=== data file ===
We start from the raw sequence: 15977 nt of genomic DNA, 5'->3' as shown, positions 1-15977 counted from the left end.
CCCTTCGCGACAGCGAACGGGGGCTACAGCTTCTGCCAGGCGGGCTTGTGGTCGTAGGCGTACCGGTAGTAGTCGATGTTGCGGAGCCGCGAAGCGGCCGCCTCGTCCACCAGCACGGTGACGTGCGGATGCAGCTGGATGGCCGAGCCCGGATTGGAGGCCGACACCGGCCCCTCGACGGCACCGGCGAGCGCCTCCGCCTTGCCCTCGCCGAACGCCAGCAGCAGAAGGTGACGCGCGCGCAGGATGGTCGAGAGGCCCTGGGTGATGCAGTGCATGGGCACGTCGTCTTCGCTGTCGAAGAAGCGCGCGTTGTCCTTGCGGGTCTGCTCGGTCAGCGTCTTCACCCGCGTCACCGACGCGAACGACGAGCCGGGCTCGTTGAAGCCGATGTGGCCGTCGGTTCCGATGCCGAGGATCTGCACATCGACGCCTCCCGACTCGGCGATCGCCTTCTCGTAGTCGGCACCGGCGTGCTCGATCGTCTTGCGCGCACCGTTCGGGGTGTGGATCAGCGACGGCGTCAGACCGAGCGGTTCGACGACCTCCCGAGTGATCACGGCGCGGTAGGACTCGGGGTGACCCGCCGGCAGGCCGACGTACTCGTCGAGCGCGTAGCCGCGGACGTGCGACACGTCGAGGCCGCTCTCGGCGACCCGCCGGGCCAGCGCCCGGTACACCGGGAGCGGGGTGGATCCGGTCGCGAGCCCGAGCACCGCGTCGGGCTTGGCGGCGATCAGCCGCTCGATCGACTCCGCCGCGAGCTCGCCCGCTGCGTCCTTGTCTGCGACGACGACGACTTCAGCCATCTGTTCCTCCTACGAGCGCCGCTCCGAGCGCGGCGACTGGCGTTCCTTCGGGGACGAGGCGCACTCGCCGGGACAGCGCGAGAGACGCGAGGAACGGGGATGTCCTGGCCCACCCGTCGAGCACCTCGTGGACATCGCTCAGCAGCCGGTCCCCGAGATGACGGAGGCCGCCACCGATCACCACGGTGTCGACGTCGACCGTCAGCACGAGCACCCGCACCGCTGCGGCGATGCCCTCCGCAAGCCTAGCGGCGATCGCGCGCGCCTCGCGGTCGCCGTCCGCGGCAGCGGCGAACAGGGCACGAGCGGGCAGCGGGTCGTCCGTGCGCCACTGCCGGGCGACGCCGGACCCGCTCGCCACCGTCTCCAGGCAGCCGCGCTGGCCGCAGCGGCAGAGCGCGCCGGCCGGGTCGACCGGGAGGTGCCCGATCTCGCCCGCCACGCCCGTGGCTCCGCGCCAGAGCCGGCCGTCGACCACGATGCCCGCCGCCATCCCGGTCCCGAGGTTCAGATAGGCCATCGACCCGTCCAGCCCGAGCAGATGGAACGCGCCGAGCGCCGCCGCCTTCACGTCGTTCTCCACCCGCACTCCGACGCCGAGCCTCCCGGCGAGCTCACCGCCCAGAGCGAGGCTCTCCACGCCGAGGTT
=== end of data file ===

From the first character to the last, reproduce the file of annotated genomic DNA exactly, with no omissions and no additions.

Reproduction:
We start from the raw sequence: 15977 nt of genomic DNA, 5'->3' as shown, positions 1-15977 counted from the left end.
CCCTTCGCGACAGCGAACGGGGGCTACAGCTTCTGCCAGGCGGGCTTGTGGTCGTAGGCGTACCGGTAGTAGTCGATGTTGCGGAGCCGCGAAGCGGCCGCCTCGTCCACCAGCACGGTGACGTGCGGATGCAGCTGGATGGCCGAGCCCGGATTGGAGGCCGACACCGGCCCCTCGACGGCACCGGCGAGCGCCTCCGCCTTGCCCTCGCCGAACGCCAGCAGCAGAAGGTGACGCGCGCGCAGGATGGTCGAGAGGCCCTGGGTGATGCAGTGCATGGGCACGTCGTCTTCGCTGTCGAAGAAGCGCGCGTTGTCCTTGCGGGTCTGCTCGGTCAGCGTCTTCACCCGCGTCACCGACGCGAACGACGAGCCGGGCTCGTTGAAGCCGATGTGGCCGTCGGTTCCGATGCCGAGGATCTGCACATCGACGCCTCCCGACTCGGCGATCGCCTTCTCGTAGTCGGCACCGGCGTGCTCGATCGTCTTGCGCGCACCGTTCGGGGTGTGGATCAGCGACGGCGTCAGACCGAGCGGTTCGACGACCTCCCGAGTGATCACGGCGCGGTAGGACTCGGGGTGACCCGCCGGCAGGCCGACGTACTCGTCGAGCGCGTAGCCGCGGACGTGCGACACGTCGAGGCCGCTCTCGGCGACCCGCCGGGCCAGCGCCCGGTACACCGGGAGCGGGGTGGATCCGGTCGCGAGCCCGAGCACCGCGTCGGGCTTGGCGGCGATCAGCCGCTCGATCGACTCCGCCGCGAGCTCGCCCGCTGCGTCCTTGTCTGCGACGACGACGACTTCAGCCATCTGTTCCTCCTACGAGCGCCGCTCCGAGCGCGGCGACTGGCGTTCCTTCGGGGACGAGGCGCACTCGCCGGGACAGCGCGAGAGACGCGAGGAACGGGGATGTCCTGGCCCACCCGTCGAGCACCTCGTGGACATCGCTCAGCAGCCGGTCCCCGAGATGACGGAGGCCGCCACCGATCACCACGGTGTCGACGTCGACCGTCAGCACGAGCACCCGCACCGCTGCGGCGATGCCCTCCGCAAGCCTAGCGGCGATCGCGCGCGCCTCGCGGTCGCCGTCCGCGGCAGCGGCGAACAGGGCACGAGCGGGCAGCGGGTCGTCCGTGCGCCACTGCCGGGCGACGCCGGACCCGCTCGCCACCGTCTCCAGGCAGCCGCGCTGGCCGCAGCGGCAGAGCGCGCCGGCCGGGTCGACCGGGAGGTGCCCGATCTCGCCCGCCACGCCCGTGGCTCCGCGCCAGAGCCGGCCGTCGACCACGATGCCCGCCGCCATCCCGGTCCCGAGGTTCAGATAGGCCATCGACCCGTCCAGCCCGAGCAGATGGAACGCGCCGAGCGCCGCCGCCTTCACGTCGTTCTCCACCCGCACTCCGACGCCGAGCCTCCCGGCGAGCTCACCGCCCAGAGCGAGGCTCTCCACGCCGAGGTT